Over recent years the number of new build data centres in the UK has increased at an exceptional pace and this is only set to continue as it is predicted the data centre sector will experience 28% growth over the next five years. David Naylor, PLX brand manager at Durapipe UK, discusses the changing face of data centres.

Modern companies, across all industries, run on data and businesses are under more pressure to provide detailed analysis and reports. This is while consumers are demanding real time online information, complex online banking transactions and efficient purchasing experiences. The result is an increasing demand for data storage and networking capabilities causing the surge in data centres emerging across the country.

With companies under increasing pressure to reduce capital expenditure and operating costs, while improving data centre capacity, the last 12 months has seen data centre providers looking for innovative solutions to offer more cost effective data centre packages.

One such approach gaining popularity is the adoption of a modular method to data centre build. The concept sees it build modules off-site using standardised components that can be joined together with adjacent modules to create the correct size data centre to meet the client’s requirements.

A traditional data centre would typically take two years to design, build and commission, whereas a modular data centre can be complete and ready to install equipment within four months, significantly reducing time and costs. The concept looks appealing and the time benefits are clear to see, but there have been lots of questions asked about the practicalities and how it works in reality.

The power supply and management is one such question mark that hangs over modular data centres. While each data centre is delivered with generators, UPS systems and transformers, this equipment still needs connecting on-site.

A major requirement that needs addressing is the delivery of fuel for the power supply. Fuel is used to operate a variety of systems and can be used for heating and power, uninterrupted power supply and emergency power supply. In order to operate these systems, a reliable pipework system is necessary to transport fuel safely from the storage tank, above ground into the plant room for connection to storage tanks, generator day tanks and oil fired equipment.

The pipework system that is selected can impact on the time and cost of this installation process. With modular data centres specifically designed to reduce time and costs, carefully consideration needs to be given to other products that are used within the data centre build to ensure they all offer the same benefits.

Traditionally, steel pipework has been used for fuel conveyance within data centres, although acceptance of modern solutions, such as plastic pipework systems, is growing rapidly. The traditional below ground solution of Denzo wrapped steel can be costly and also very messy, and the welding process more time consuming than fusion welded plastics. Fuel pipework systems are generally secondary contained for added safety – the time and costs of welding such a steel system is high and requires skilled welders and also incurs the hassle of obtaining ‘hot works permits’.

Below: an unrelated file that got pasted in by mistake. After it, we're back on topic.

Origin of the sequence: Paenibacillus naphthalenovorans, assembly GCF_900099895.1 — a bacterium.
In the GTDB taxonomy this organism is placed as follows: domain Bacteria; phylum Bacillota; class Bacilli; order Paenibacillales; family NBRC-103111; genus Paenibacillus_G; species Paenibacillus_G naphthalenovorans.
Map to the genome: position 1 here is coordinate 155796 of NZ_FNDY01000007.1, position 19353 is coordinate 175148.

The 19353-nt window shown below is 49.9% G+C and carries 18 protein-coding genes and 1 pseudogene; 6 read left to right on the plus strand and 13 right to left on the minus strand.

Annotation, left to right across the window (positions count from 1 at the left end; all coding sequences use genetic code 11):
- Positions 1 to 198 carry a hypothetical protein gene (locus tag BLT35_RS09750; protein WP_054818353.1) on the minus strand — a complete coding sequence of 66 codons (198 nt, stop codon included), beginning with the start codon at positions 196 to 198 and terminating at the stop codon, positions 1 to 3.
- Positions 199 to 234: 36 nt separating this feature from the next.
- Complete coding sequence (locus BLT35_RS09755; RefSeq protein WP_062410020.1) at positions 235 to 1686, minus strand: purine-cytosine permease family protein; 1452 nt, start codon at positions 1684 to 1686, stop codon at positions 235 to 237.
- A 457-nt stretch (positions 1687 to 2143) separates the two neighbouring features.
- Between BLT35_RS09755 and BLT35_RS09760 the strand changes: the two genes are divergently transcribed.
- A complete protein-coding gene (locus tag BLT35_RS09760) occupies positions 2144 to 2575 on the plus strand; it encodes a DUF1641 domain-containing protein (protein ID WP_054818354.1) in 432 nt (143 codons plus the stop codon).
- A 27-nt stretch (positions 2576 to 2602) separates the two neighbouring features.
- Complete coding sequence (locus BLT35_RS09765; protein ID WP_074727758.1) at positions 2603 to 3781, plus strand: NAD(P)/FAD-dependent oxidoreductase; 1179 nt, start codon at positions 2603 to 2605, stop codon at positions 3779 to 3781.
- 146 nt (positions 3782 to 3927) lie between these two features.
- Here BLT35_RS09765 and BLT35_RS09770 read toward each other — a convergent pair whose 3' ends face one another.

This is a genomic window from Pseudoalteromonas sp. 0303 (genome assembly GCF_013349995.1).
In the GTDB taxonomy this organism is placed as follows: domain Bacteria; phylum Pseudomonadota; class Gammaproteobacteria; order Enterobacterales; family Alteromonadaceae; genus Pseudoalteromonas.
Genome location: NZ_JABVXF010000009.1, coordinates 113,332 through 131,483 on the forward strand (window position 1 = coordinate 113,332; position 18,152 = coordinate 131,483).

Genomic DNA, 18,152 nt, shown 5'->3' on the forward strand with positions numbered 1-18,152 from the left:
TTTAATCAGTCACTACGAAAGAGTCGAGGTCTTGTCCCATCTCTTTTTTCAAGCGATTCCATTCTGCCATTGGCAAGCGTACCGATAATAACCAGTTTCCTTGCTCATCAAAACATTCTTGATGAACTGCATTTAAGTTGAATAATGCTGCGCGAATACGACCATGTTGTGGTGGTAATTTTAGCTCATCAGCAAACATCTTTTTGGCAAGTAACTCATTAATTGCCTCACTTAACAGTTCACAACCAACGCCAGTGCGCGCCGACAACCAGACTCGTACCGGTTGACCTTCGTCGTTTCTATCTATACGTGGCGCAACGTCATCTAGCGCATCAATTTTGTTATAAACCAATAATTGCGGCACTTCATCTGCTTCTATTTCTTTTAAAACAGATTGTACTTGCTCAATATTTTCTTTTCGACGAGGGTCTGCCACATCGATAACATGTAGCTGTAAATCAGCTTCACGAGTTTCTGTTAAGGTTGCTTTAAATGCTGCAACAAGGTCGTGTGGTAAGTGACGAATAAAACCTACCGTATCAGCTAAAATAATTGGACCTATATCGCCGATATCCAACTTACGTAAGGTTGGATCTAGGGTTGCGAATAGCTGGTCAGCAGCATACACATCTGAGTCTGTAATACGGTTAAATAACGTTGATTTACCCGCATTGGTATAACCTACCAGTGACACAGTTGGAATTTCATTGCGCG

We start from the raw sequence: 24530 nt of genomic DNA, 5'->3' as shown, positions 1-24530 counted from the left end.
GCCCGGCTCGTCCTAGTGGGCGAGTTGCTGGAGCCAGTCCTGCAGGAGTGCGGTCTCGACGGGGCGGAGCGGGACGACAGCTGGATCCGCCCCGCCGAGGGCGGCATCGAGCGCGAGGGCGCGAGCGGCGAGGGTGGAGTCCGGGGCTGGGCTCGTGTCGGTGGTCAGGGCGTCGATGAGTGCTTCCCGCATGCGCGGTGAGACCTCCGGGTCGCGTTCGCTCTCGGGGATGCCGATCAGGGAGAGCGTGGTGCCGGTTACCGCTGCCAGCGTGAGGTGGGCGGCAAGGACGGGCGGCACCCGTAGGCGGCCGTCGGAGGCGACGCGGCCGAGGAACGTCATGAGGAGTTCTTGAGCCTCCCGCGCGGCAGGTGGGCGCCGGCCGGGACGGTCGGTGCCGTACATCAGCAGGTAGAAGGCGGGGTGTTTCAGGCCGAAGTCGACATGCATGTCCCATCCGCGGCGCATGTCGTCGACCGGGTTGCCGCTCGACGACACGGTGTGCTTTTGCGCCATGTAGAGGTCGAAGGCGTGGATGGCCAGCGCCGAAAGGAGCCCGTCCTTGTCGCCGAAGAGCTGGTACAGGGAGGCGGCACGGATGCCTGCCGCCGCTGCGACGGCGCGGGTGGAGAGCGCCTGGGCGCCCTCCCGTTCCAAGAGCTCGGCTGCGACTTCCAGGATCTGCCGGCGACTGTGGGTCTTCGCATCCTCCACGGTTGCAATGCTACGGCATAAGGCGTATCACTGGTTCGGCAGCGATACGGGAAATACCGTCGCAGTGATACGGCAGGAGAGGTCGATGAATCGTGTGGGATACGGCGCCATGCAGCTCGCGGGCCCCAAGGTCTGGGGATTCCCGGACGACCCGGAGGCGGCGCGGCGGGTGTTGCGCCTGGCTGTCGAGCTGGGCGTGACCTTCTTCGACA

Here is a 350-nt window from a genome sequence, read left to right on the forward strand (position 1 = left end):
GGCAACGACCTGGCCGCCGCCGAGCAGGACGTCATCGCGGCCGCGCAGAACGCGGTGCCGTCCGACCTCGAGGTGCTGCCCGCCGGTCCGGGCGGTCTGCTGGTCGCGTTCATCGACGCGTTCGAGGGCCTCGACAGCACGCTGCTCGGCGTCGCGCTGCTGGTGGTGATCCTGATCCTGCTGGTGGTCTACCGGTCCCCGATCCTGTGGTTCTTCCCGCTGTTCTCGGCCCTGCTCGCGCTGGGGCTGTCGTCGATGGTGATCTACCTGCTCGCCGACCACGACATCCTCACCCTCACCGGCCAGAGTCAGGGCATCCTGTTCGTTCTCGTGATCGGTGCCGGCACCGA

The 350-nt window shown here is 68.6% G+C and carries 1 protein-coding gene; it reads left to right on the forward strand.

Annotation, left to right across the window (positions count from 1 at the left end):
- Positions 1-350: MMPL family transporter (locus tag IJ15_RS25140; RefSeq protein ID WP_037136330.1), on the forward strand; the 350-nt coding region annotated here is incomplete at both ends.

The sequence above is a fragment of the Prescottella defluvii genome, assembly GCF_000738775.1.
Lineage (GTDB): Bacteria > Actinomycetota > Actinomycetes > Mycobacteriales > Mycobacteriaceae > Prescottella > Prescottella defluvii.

Purpose designed plastic pipework systems can significantly reduce labour time and costs during fitting of both below ground and above ground pipework installations. At approximately one sixth the weight of steel, plastic pipework systems are easier to handle on-site and with the simple fusion welding jointing technique, installation costs can be reduced by up to 50%.

There is often a grey area regarding connecting plastic pipework to metal system apparatus so all too frequently contractors and specifiers select metal pipework systems as it is perceived as the easier option. However, plastic pipework manufacturers understand that reliable connections to steel components are vital in many applications and particularly when it comes to fuel conveyance.

As a result, purpose-designed fuel conveyance systems, such as PLX, include a wide range of transition fittings to ensure the safe continuous flow of fuel when connecting to metal threaded and flanged apparatus. Available in spigot or electrofusion format, each transition fitting is innovatively designed and developed with ease of installation in mind to offer customers significant time and cost savings.

In addition to their installation benefits, plastic pipework systems can also offer excellent performance properties to ensure a reliable and durable system is in place during the lifetime of the product. The Durapipe PLX system is an example of a specialist pipework solution that is designed to cater for a variety of fuel blends, which work with the array of power systems within data centres. It is manufactured in a robust polyethylene material that provides excellent resistance to long term stress cracking. Additionally, its impressive durability makes it ideal for use in emergency power applications, where it is imperative to install a system that does not have to be regularly maintained or replaced.

Modular concepts are emerging as the new generation of data centres, selling their proposition on its time and cost savings. It is therefore imperative that the providers of these new style data centres work with other suppliers and manufacturers that have the same philosophy and can offer products that offer similar time and cost saving benefits. Purpose-designed plastic pipework systems have a proven track record in safely transporting fuel for power supply systems within data centres and should be more readily considered at the outset of projects to enhance the modular data centre offering.